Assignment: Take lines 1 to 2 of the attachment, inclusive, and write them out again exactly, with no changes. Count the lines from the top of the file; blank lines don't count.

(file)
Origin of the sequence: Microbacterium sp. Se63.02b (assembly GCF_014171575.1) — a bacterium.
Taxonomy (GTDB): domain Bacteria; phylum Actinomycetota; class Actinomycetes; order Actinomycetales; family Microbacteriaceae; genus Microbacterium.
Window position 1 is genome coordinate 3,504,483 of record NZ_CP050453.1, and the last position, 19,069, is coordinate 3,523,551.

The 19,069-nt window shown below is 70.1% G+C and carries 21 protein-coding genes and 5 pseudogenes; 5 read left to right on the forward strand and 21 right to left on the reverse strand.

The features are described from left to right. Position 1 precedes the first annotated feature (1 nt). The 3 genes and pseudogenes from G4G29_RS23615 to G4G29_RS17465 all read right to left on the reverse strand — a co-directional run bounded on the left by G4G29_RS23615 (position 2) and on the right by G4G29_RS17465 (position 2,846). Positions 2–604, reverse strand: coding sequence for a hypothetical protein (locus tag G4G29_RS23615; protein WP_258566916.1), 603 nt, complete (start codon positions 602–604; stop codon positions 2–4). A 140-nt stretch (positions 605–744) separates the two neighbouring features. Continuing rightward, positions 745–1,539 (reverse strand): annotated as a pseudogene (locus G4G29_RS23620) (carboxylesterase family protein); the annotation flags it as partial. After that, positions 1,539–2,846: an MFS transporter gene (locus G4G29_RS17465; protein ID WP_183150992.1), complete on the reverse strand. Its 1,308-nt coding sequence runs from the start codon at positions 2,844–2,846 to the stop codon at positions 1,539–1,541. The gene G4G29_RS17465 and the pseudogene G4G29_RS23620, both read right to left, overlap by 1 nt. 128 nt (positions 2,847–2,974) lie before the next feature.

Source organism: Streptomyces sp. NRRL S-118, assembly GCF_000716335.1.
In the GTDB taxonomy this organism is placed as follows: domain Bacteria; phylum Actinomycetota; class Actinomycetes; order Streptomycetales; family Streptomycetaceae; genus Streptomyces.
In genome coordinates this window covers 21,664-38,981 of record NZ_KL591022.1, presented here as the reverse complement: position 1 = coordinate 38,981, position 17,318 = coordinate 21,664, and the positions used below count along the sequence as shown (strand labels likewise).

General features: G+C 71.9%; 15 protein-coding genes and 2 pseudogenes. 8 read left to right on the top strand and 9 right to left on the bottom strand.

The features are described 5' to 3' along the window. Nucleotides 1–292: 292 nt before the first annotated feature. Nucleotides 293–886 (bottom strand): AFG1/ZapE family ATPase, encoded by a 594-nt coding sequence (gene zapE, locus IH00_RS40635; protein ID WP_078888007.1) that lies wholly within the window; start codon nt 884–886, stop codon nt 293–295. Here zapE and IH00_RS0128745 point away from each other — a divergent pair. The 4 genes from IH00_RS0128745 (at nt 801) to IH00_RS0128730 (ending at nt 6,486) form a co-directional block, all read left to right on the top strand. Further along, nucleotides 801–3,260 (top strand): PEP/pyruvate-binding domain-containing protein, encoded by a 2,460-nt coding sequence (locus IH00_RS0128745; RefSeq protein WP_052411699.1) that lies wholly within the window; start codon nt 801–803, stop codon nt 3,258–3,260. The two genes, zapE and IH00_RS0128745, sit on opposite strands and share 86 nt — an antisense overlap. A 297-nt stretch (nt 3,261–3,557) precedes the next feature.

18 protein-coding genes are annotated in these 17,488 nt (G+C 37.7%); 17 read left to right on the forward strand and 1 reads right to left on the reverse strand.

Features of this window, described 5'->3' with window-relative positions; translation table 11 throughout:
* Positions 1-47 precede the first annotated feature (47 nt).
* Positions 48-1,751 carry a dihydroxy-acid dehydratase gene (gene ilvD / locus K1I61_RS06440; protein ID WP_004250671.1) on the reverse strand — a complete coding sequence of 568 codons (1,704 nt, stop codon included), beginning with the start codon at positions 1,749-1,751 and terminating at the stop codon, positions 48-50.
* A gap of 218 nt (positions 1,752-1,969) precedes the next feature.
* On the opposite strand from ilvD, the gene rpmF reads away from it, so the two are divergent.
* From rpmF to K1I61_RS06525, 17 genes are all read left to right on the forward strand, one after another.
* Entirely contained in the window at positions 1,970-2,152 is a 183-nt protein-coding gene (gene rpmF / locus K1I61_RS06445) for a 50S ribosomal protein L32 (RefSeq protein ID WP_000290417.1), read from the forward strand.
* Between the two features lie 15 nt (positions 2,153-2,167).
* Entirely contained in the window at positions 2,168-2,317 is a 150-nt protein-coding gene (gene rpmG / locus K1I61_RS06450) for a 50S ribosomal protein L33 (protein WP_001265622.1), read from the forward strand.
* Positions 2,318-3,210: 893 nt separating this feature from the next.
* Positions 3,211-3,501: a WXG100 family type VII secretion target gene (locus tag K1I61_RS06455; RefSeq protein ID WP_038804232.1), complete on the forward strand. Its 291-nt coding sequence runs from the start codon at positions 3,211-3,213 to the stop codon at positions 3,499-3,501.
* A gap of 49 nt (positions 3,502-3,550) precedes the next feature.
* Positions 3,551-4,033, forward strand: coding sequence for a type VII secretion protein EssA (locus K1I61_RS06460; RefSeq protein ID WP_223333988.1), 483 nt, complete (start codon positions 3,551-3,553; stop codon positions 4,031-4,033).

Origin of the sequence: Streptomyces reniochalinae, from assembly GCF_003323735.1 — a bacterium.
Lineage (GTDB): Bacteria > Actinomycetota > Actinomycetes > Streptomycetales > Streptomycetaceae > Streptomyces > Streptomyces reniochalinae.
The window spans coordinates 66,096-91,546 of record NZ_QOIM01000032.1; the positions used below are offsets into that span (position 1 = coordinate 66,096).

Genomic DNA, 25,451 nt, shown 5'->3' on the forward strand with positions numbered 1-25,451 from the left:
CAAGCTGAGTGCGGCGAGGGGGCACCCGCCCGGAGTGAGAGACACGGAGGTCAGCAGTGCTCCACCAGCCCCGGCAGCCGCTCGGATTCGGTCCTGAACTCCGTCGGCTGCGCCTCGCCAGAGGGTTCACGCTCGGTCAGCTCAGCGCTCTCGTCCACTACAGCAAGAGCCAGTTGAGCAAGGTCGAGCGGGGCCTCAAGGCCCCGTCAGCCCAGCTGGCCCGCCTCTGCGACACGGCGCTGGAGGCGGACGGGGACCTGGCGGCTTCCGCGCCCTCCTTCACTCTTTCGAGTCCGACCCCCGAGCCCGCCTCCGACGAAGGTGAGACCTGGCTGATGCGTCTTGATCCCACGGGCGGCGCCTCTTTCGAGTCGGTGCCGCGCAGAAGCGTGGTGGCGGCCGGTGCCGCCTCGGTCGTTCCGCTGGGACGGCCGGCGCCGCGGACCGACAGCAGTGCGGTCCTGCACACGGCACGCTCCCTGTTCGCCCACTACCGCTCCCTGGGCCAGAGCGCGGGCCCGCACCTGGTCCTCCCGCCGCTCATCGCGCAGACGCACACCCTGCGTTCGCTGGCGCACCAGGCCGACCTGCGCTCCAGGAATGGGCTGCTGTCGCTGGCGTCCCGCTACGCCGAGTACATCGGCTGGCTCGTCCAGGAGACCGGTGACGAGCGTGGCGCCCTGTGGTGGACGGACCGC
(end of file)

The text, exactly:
Origin of the sequence: Microbacterium sp. Se63.02b (assembly GCF_014171575.1) — a bacterium.
Taxonomy (GTDB): domain Bacteria; phylum Actinomycetota; class Actinomycetes; order Actinomycetales; family Microbacteriaceae; genus Microbacterium.